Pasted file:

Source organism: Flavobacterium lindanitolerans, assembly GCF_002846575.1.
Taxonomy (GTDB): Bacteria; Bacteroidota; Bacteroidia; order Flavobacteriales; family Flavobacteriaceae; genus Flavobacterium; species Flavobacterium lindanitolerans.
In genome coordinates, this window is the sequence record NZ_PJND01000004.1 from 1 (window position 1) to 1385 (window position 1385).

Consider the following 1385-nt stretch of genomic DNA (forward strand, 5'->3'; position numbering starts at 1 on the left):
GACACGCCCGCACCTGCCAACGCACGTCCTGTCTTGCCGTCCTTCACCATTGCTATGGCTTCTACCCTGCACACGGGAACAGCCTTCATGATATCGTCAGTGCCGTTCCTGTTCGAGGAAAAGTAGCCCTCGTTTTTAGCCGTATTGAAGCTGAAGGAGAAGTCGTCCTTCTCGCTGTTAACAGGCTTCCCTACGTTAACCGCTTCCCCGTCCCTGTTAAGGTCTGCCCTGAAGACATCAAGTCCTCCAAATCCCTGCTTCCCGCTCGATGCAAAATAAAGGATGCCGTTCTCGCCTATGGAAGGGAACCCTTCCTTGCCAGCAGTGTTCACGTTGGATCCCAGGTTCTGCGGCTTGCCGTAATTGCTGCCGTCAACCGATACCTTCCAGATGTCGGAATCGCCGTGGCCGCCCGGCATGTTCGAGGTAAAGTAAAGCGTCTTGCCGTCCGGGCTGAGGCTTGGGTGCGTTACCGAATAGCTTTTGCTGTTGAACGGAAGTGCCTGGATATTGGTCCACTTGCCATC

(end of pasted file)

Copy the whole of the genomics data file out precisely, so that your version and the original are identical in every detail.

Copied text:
Source organism: Flavobacterium lindanitolerans, assembly GCF_002846575.1.
Taxonomy (GTDB): Bacteria; Bacteroidota; Bacteroidia; order Flavobacteriales; family Flavobacteriaceae; genus Flavobacterium; species Flavobacterium lindanitolerans.
In genome coordinates, this window is the sequence record NZ_PJND01000004.1 from 1 (window position 1) to 1385 (window position 1385).

Consider the following 1385-nt stretch of genomic DNA (forward strand, 5'->3'; position numbering starts at 1 on the left):
GACACGCCCGCACCTGCCAACGCACGTCCTGTCTTGCCGTCCTTCACCATTGCTATGGCTTCTACCCTGCACACGGGAACAGCCTTCATGATATCGTCAGTGCCGTTCCTGTTCGAGGAAAAGTAGCCCTCGTTTTTAGCCGTATTGAAGCTGAAGGAGAAGTCGTCCTTCTCGCTGTTAACAGGCTTCCCTACGTTAACCGCTTCCCCGTCCCTGTTAAGGTCTGCCCTGAAGACATCAAGTCCTCCAAATCCCTGCTTCCCGCTCGATGCAAAATAAAGGATGCCGTTCTCGCCTATGGAAGGGAACCCTTCCTTGCCAGCAGTGTTCACGTTGGATCCCAGGTTCTGCGGCTTGCCGTAATTGCTGCCGTCAACCGATACCTTCCAGATGTCGGAATCGCCGTGGCCGCCCGGCATGTTCGAGGTAAAGTAAAGCGTCTTGCCGTCCGGGCTGAGGCTTGGGTGCGTTACCGAATAGCTTTTGCTGTTGAACGGAAGTGCCTGGATATTGGTCCACTTGCCATC